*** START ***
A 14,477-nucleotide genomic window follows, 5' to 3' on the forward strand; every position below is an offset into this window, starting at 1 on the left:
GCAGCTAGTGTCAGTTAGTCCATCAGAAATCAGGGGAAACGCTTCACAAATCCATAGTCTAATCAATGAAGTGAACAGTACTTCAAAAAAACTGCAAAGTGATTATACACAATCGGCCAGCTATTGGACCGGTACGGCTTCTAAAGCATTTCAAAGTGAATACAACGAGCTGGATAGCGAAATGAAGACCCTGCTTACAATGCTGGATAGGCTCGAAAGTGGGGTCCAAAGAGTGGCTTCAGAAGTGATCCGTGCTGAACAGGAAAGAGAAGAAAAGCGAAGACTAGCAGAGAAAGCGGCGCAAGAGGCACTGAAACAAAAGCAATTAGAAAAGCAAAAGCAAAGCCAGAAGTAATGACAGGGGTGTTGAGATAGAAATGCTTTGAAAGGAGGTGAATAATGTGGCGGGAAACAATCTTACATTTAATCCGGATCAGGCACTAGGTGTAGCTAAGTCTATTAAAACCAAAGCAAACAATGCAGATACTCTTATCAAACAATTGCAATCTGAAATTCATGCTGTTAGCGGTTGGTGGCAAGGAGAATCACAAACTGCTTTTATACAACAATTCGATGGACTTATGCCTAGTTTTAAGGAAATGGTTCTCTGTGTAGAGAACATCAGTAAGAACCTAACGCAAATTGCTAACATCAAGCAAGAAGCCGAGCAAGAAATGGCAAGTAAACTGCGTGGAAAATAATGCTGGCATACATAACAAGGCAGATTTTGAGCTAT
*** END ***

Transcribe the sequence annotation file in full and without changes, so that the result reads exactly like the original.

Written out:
A 14,477-nucleotide genomic window follows, 5' to 3' on the forward strand; every position below is an offset into this window, starting at 1 on the left:
GCAGCTAGTGTCAGTTAGTCCATCAGAAATCAGGGGAAACGCTTCACAAATCCATAGTCTAATCAATGAAGTGAACAGTACTTCAAAAAAACTGCAAAGTGATTATACACAATCGGCCAGCTATTGGACCGGTACGGCTTCTAAAGCATTTCAAAGTGAATACAACGAGCTGGATAGCGAAATGAAGACCCTGCTTACAATGCTGGATAGGCTCGAAAGTGGGGTCCAAAGAGTGGCTTCAGAAGTGATCCGTGCTGAACAGGAAAGAGAAGAAAAGCGAAGACTAGCAGAGAAAGCGGCGCAAGAGGCACTGAAACAAAAGCAATTAGAAAAGCAAAAGCAAAGCCAGAAGTAATGACAGGGGTGTTGAGATAGAAATGCTTTGAAAGGAGGTGAATAATGTGGCGGGAAACAATCTTACATTTAATCCGGATCAGGCACTAGGTGTAGCTAAGTCTATTAAAACCAAAGCAAACAATGCAGATACTCTTATCAAACAATTGCAATCTGAAATTCATGCTGTTAGCGGTTGGTGGCAAGGAGAATCACAAACTGCTTTTATACAACAATTCGATGGACTTATGCCTAGTTTTAAGGAAATGGTTCTCTGTGTAGAGAACATCAGTAAGAACCTAACGCAAATTGCTAACATCAAGCAAGAAGCCGAGCAAGAAATGGCAAGTAAACTGCGTGGAAAATAATGCTGGCATACATAACAAGGCAGATTTTGAGCTAT